China is making so many flybys around Taiwan that scrambling jets over air defense zone approaches is a strain on the Taiwanese military budget. Taiwan might end up sending China a bill, likely by way of military money from the US and US tariffs on not yet mentioned Chinese goods. Also look for new Taiwan-favored trade deficits with the US in amounts similar to the cost of scrambling jets every few days.

Read More

Cadence of Conflict: Asia, March 5, 2018

China’s changes include finances as well as politics. As the US unrelentingly inches toward absolute denuclearization of North Korea—one way or another—China delays solidarity at the UN. China has no lack of mixed messages in other areas, such as Taiwan.

Stepping up military drills near Taiwan while becoming more economically friendly to Taiwanese isn’t exactly something that causes democratic voters to fall in love with a nation without elected official term limits. Some Taiwanese will take advantage of the economic favoritism, but those will probably be the kind of companies run by bosses who have a moderately high turnover rate coupled with complaints about overbearing, old school Asian leadership style. When China suddenly changes colors again, they could lose their companies, all depending on what Chinese “national security interest” needs arise with the sun. That will become an unanticipated economic edge to “isolationist” companies that remain in Taiwan and prefer a “flattened-out” administrative structure. Notwithstanding, experts claim it could all backfire.

Then there is Korea and Vietnam. China won’t need to worry about US intervention stealing its customers in North Korea much longer since that customer will soon cease to exist. Calling off a potential meeting between Pyongyang and Washington officials at the Winter Games involved Kim Jong Un’s sister being present. It indicates paranoia; Un is evidently concerned about a coup. He should be. Many of his officials had just jumped decades forward in time travel, also called “crossing the border”, when they saw the life, joy, happiness, technology, and pleasures of the modern world. Top North Korean brass will pine to return and Un’s sister knew they would. Calling off the meeting only alerted the world to Pyongyang feeling threatened.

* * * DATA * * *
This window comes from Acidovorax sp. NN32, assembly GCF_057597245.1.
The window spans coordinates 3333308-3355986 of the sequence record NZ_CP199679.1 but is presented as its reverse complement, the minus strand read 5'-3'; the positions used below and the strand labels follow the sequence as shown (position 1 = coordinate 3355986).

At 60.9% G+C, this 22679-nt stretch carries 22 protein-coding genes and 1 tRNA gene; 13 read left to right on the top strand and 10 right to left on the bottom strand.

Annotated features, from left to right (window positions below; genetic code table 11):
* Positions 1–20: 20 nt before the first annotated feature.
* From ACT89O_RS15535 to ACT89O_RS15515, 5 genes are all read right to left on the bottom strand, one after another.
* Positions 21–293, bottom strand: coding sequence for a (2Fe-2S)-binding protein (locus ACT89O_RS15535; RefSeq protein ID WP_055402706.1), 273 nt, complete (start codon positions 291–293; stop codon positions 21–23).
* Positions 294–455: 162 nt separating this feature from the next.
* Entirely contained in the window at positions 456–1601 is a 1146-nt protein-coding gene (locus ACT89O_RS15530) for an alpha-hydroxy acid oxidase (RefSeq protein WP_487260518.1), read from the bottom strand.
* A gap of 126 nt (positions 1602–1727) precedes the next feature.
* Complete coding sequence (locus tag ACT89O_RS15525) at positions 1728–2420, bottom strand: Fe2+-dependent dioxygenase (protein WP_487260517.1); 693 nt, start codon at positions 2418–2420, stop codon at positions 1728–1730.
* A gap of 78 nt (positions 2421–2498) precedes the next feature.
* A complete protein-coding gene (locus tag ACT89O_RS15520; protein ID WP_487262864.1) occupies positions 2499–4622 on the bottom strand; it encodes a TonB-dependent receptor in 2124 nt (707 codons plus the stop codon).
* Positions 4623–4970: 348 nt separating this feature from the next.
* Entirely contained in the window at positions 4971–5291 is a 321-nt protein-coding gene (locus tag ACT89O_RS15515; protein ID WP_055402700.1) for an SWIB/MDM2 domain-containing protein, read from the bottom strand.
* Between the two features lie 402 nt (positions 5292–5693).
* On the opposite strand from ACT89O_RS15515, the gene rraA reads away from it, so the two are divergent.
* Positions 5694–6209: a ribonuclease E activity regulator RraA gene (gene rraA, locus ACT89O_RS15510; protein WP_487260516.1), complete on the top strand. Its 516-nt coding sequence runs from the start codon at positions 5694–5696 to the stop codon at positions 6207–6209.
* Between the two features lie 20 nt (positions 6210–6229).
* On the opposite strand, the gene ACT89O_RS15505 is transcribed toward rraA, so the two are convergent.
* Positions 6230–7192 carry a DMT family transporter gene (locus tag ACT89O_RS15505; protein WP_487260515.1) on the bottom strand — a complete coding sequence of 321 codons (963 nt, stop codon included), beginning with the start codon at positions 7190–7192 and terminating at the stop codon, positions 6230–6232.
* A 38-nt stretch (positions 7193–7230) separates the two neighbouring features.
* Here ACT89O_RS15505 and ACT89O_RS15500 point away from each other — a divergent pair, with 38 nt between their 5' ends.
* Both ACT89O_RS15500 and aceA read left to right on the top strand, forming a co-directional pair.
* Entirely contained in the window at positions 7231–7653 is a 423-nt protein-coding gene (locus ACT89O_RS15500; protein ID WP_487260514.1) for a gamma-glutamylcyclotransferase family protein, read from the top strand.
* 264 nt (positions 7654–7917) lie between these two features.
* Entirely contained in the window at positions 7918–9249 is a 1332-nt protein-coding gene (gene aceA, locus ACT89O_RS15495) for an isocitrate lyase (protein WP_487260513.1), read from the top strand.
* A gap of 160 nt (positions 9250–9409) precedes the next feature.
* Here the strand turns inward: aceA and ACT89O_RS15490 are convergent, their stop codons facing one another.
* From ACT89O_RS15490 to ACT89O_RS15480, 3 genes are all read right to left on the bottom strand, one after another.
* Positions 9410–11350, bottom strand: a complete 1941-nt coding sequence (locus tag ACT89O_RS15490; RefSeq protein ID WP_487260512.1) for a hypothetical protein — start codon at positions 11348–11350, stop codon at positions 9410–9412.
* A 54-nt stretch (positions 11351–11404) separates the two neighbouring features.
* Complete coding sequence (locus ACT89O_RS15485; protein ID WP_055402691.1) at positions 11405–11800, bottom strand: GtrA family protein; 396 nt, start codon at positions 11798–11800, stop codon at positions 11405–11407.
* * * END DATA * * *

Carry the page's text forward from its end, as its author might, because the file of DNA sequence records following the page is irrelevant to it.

So much said in a denial. US Congress unanimously passes the “Taiwan Travel Act”, essentially allowing every diplomat even up to Trump and Tsai to meet face-to-face, in public, in celebratory AKA “respectful” conditions. But, the US media—always asking for bipartisanship—doesn’t care to report the passage of the unanimous bill. That means that the bill may actually accomplish something, and that is why China is furious, depending on the occasion of course.

The US sending 5,000 troops to stop in Vietnam for the first time in 40 years should be more disconcerting to China that the passage of any bill or the blockage of any trade ships with North Korea. Of course, China says that they have no interest disturbing the international status quo and they respect other countries, albiet the “Xi Thought” includes, more importantly than removal of term limits, that the entire world is China’s responsibility.

While the West would paint China as a villain, nothing could be farther from the truth. After all, a police officer didn’t even need permission to catch a girl falling from the forth floor. Her grandmother had locked herself outside of her own apartment and the key smith scared the girl into climbing out the window. The police officer caught the girl, both were hospitalized. And, of course, ruling party officials from China made sure to visit and congratulate the officer for such quick thinking.

Then, we have Google and Apple courting more favor with China. Maps and Translate are back, with a China-controlled remix, of course. National security is vital. But, therein lies a cloaked warning. China is already under attack by the West. Soon-to-be non-Communist and united Korea, US-Friendly Vietnam, soldiers waiting to flex their muscles in India, diplomatic visits to Taiwan, not to mention the ever pro-US Japan—China is surrounded.

This is dangerous. All that needs to happen is for China to send out its military like King John’s Crusade, then Apple and Google will have no opposition re-educating China’s population, without soldiers to protect what’s happening at home. It would be best for China to refortify and give Apple and Google the boot, but who is the West to give China any suggestion. The West has money and power, so they clearly don’t understand.

We live in historic times.

Read More

Cadence of Conflict: Asia, February 26, 2018

It’s hitting the fan. China is homing-up and the US is “posseing” up. CFIUS is expanding its scope and China just required Apple to send its iCloud encryption keys to servers on the mainland. Both moves are more about caution than provocation. The US is stepping up patrols to enforce the trade block on North Korea. China just started the process of amending its Constitution to remove terms limits on its President.

The change to China’s Constitution is often mis-portrayed. It affects both the President and Vice President. It does not install a President for life, but simply allows it. More importantly, the Constitution is being updated to include the “Xi Thought”, mainly that all ethic groups of China are equal and that helping the entire world is part of China’s responsibility.

Many in the West will jump to presume Xi is making a grab for power. While it does increase his power, the more accurate interpretation is that Xi’s plans go for the long term, specifically after Trump’s term. Without this change, Xi would leave office by 2023. China is thinking in terms of long-term, global strategy. That’s hardly a “grab”, but more of a “waltz”.

This is a significant change. Both the US and China clearly mean business. With a shift toward the long-term, and with China publishing its view that the whole world is part of its responsibility, we are in a different political atmosphere than in years past.

Read More